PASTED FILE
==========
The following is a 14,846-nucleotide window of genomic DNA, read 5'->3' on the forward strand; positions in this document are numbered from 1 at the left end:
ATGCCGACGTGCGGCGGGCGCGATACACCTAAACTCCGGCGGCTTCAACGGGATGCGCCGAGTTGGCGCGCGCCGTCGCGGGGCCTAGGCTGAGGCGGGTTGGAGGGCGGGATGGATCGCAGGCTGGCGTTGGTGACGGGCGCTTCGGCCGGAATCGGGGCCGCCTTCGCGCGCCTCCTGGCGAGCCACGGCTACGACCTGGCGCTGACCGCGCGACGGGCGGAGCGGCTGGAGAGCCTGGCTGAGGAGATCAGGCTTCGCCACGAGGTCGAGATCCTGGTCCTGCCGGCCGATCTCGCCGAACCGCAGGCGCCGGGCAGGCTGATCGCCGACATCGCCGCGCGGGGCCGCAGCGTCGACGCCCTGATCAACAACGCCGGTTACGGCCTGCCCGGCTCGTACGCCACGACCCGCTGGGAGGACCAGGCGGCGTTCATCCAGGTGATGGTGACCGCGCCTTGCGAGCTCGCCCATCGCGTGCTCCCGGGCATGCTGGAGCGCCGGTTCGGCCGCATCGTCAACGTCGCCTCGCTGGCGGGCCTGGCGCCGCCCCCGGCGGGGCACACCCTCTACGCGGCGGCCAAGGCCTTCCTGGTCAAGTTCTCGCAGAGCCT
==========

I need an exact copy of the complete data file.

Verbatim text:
The following is a 14,846-nucleotide window of genomic DNA, read 5'->3' on the forward strand; positions in this document are numbered from 1 at the left end:
ATGCCGACGTGCGGCGGGCGCGATACACCTAAACTCCGGCGGCTTCAACGGGATGCGCCGAGTTGGCGCGCGCCGTCGCGGGGCCTAGGCTGAGGCGGGTTGGAGGGCGGGATGGATCGCAGGCTGGCGTTGGTGACGGGCGCTTCGGCCGGAATCGGGGCCGCCTTCGCGCGCCTCCTGGCGAGCCACGGCTACGACCTGGCGCTGACCGCGCGACGGGCGGAGCGGCTGGAGAGCCTGGCTGAGGAGATCAGGCTTCGCCACGAGGTCGAGATCCTGGTCCTGCCGGCCGATCTCGCCGAACCGCAGGCGCCGGGCAGGCTGATCGCCGACATCGCCGCGCGGGGCCGCAGCGTCGACGCCCTGATCAACAACGCCGGTTACGGCCTGCCCGGCTCGTACGCCACGACCCGCTGGGAGGACCAGGCGGCGTTCATCCAGGTGATGGTGACCGCGCCTTGCGAGCTCGCCCATCGCGTGCTCCCGGGCATGCTGGAGCGCCGGTTCGGCCGCATCGTCAACGTCGCCTCGCTGGCGGGCCTGGCGCCGCCCCCGGCGGGGCACACCCTCTACGCGGCGGCCAAGGCCTTCCTGGTCAAGTTCTCGCAGAGCCT